Goldstein 8.56 is for the special case where the vectors p and A are parallel.

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To shed light on the limitations of the AI Feynman algorithm, it is interesting to consider the two mysteries for which it failed. The radiated gravitational wave power mystery was reduced to the form y=32a2(1+a)5b5 by dimensional analysis, corresponding to the string “aaa > * * bbbbb * * * * /” in reverse Polish notation (ignoring the multiplicative prefactor 325). This would require about 2 years for the brute-force method, exceeding our allotted time limit. The Jackson 2.11 mystery was reduced to the form a14πab(1a2)2 by dimensional analysis, corresponding to the string “aP0 > > > > * \abaa * < aa * < * * / * −” in reverse Polish notation, which would require about 100 times the age of our universe for the brute-force method.

It is likely that both of these mysteries can be solved with relatively minor improvements of our algorithm. The first mystery would have been solved had the algorithm not failed to discover that a2(1 + a)/b5 is separable. The large dynamic range induced by the fifth power in the denominator caused the neural network to miss the separability tolerance threshold; potential solutions include temporarily limiting the parameter range or analyzing the logarithm of the absolute value (to discover additive separability).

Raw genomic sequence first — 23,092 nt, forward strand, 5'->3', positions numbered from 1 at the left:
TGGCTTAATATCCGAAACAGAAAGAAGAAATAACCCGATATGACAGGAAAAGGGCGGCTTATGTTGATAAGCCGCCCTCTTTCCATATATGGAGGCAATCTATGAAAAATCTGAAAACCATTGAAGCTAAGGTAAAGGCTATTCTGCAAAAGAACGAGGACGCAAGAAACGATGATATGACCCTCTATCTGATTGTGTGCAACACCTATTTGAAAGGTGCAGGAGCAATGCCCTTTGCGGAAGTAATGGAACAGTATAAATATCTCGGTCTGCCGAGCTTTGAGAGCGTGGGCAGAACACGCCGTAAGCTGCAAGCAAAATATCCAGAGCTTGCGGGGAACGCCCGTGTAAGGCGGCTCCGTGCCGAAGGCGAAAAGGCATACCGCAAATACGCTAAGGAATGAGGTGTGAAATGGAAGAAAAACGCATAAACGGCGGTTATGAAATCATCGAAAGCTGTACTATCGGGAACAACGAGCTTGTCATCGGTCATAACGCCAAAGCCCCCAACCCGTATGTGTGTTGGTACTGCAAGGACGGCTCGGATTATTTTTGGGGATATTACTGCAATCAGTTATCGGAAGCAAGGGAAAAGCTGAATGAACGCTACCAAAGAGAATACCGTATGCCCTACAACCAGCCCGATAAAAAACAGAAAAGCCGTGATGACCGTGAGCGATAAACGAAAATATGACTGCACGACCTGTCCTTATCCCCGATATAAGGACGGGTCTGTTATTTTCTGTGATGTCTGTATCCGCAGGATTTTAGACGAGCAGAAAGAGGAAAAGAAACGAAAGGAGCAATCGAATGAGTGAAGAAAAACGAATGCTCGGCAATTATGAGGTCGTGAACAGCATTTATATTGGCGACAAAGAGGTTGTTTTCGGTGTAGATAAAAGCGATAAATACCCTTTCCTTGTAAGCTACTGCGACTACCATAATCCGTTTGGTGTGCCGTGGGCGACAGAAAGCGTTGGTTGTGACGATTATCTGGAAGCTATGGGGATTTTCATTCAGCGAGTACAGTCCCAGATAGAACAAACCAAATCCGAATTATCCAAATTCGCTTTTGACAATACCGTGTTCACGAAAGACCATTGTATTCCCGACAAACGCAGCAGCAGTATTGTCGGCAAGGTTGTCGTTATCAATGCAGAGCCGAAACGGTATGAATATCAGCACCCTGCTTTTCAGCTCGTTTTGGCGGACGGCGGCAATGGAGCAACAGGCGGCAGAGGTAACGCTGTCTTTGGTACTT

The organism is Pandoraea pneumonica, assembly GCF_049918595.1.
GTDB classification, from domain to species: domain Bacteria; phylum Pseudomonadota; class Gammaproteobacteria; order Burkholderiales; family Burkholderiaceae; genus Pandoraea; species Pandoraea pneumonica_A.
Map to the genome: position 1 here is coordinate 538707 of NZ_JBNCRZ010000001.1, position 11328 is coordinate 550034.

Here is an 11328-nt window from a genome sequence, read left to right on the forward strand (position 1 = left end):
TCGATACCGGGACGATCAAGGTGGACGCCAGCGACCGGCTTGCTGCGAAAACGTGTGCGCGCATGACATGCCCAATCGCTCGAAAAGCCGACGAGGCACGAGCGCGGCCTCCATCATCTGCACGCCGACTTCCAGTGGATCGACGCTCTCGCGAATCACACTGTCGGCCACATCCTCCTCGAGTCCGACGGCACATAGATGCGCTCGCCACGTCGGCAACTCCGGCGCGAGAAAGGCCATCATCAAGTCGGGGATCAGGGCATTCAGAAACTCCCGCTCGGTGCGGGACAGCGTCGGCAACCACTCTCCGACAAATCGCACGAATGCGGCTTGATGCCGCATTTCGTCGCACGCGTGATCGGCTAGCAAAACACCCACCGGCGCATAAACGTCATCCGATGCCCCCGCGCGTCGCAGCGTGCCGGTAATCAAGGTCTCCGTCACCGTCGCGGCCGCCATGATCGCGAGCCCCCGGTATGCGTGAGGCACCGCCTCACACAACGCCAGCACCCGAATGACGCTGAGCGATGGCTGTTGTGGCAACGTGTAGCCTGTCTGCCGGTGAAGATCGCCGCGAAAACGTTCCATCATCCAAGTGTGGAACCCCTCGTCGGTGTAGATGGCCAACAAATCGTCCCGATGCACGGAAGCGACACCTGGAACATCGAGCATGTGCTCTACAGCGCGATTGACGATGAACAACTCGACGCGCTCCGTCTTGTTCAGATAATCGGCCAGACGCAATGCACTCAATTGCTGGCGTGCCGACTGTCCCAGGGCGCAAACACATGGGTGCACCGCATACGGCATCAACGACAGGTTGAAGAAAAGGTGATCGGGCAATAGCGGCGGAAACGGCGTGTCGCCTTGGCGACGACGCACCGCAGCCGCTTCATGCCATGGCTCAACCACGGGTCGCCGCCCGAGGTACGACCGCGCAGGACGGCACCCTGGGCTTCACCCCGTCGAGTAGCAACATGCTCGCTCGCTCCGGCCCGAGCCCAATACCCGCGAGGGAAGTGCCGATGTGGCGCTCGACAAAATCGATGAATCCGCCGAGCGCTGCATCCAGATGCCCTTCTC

If we had used different units in the second mystery, where 1/4πϵ was replaced by the Coulomb constant k, the costly 4π factor (requiring seven symbols “PPPP + + +” or “P0 > > > > *”) would have disappeared. Moreover, if we had used a different set of function symbols that included “Q” for squaring, then brute force could quickly have discovered that aab(1a2)2 is solved by “aabaQ < Q */ −”. Similarly, introducing a symbol ∧ denoting exponentiation, enabling the string for ab to be shortened from “aLb * E” to “ab ∧ , ” would enable brute force to solve many mysteries faster, including Jackson 2.11.

Last, a powerful strategy that could ameliorate both of these failures would be to add symbols corresponding to parameters that are numerically optimized over. This strategy is currently implemented in Eureqa, but not AI Feynman, and could make a useful upgrade as long as it is done in a way that does not unduly slow down the symbolic brute-force search. In summary, the two failures of the AI Feynman algorithm signal not unsurmountable obstacles, but motivation for further work.